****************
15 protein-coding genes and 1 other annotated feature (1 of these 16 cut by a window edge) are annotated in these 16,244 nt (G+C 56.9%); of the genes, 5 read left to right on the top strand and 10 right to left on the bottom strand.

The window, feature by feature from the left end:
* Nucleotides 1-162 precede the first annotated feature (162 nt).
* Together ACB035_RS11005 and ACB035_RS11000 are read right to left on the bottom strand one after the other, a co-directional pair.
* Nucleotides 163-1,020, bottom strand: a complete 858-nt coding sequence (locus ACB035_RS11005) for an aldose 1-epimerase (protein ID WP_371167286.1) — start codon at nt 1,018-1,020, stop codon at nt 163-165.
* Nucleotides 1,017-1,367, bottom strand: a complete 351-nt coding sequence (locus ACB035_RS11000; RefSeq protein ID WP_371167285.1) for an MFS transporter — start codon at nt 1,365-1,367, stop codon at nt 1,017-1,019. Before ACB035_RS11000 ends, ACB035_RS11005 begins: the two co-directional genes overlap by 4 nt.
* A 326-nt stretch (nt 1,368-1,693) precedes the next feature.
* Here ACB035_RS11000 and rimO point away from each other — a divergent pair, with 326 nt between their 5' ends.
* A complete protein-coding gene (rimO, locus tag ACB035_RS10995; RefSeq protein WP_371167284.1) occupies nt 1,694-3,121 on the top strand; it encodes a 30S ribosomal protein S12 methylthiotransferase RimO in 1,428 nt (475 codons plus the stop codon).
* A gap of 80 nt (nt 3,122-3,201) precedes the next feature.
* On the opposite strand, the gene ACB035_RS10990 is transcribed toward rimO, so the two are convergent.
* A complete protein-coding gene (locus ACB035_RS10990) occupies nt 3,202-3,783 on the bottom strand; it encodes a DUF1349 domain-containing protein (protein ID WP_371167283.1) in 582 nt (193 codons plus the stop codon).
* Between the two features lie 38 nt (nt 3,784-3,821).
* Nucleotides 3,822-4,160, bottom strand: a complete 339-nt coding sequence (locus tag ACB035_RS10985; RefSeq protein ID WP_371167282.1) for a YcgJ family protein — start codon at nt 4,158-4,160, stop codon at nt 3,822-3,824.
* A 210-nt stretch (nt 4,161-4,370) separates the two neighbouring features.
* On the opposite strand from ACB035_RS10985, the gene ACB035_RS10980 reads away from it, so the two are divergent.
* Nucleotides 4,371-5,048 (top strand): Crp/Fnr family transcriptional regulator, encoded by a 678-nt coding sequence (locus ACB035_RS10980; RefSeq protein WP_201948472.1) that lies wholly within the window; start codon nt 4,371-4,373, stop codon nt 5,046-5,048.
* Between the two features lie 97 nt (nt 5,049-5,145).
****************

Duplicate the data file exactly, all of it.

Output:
15 protein-coding genes and 1 other annotated feature (1 of these 16 cut by a window edge) are annotated in these 16,244 nt (G+C 56.9%); of the genes, 5 read left to right on the top strand and 10 right to left on the bottom strand.

The window, feature by feature from the left end:
* Nucleotides 1-162 precede the first annotated feature (162 nt).
* Together ACB035_RS11005 and ACB035_RS11000 are read right to left on the bottom strand one after the other, a co-directional pair.
* Nucleotides 163-1,020, bottom strand: a complete 858-nt coding sequence (locus ACB035_RS11005) for an aldose 1-epimerase (protein ID WP_371167286.1) — start codon at nt 1,018-1,020, stop codon at nt 163-165.
* Nucleotides 1,017-1,367, bottom strand: a complete 351-nt coding sequence (locus ACB035_RS11000; RefSeq protein ID WP_371167285.1) for an MFS transporter — start codon at nt 1,365-1,367, stop codon at nt 1,017-1,019. Before ACB035_RS11000 ends, ACB035_RS11005 begins: the two co-directional genes overlap by 4 nt.
* A 326-nt stretch (nt 1,368-1,693) precedes the next feature.
* Here ACB035_RS11000 and rimO point away from each other — a divergent pair, with 326 nt between their 5' ends.
* A complete protein-coding gene (rimO, locus tag ACB035_RS10995; RefSeq protein WP_371167284.1) occupies nt 1,694-3,121 on the top strand; it encodes a 30S ribosomal protein S12 methylthiotransferase RimO in 1,428 nt (475 codons plus the stop codon).
* A gap of 80 nt (nt 3,122-3,201) precedes the next feature.
* On the opposite strand, the gene ACB035_RS10990 is transcribed toward rimO, so the two are convergent.
* A complete protein-coding gene (locus ACB035_RS10990) occupies nt 3,202-3,783 on the bottom strand; it encodes a DUF1349 domain-containing protein (protein ID WP_371167283.1) in 582 nt (193 codons plus the stop codon).
* Between the two features lie 38 nt (nt 3,784-3,821).
* Nucleotides 3,822-4,160, bottom strand: a complete 339-nt coding sequence (locus tag ACB035_RS10985; RefSeq protein ID WP_371167282.1) for a YcgJ family protein — start codon at nt 4,158-4,160, stop codon at nt 3,822-3,824.
* A 210-nt stretch (nt 4,161-4,370) separates the two neighbouring features.
* On the opposite strand from ACB035_RS10985, the gene ACB035_RS10980 reads away from it, so the two are divergent.
* Nucleotides 4,371-5,048 (top strand): Crp/Fnr family transcriptional regulator, encoded by a 678-nt coding sequence (locus ACB035_RS10980; RefSeq protein WP_201948472.1) that lies wholly within the window; start codon nt 4,371-4,373, stop codon nt 5,046-5,048.
* Between the two features lie 97 nt (nt 5,049-5,145).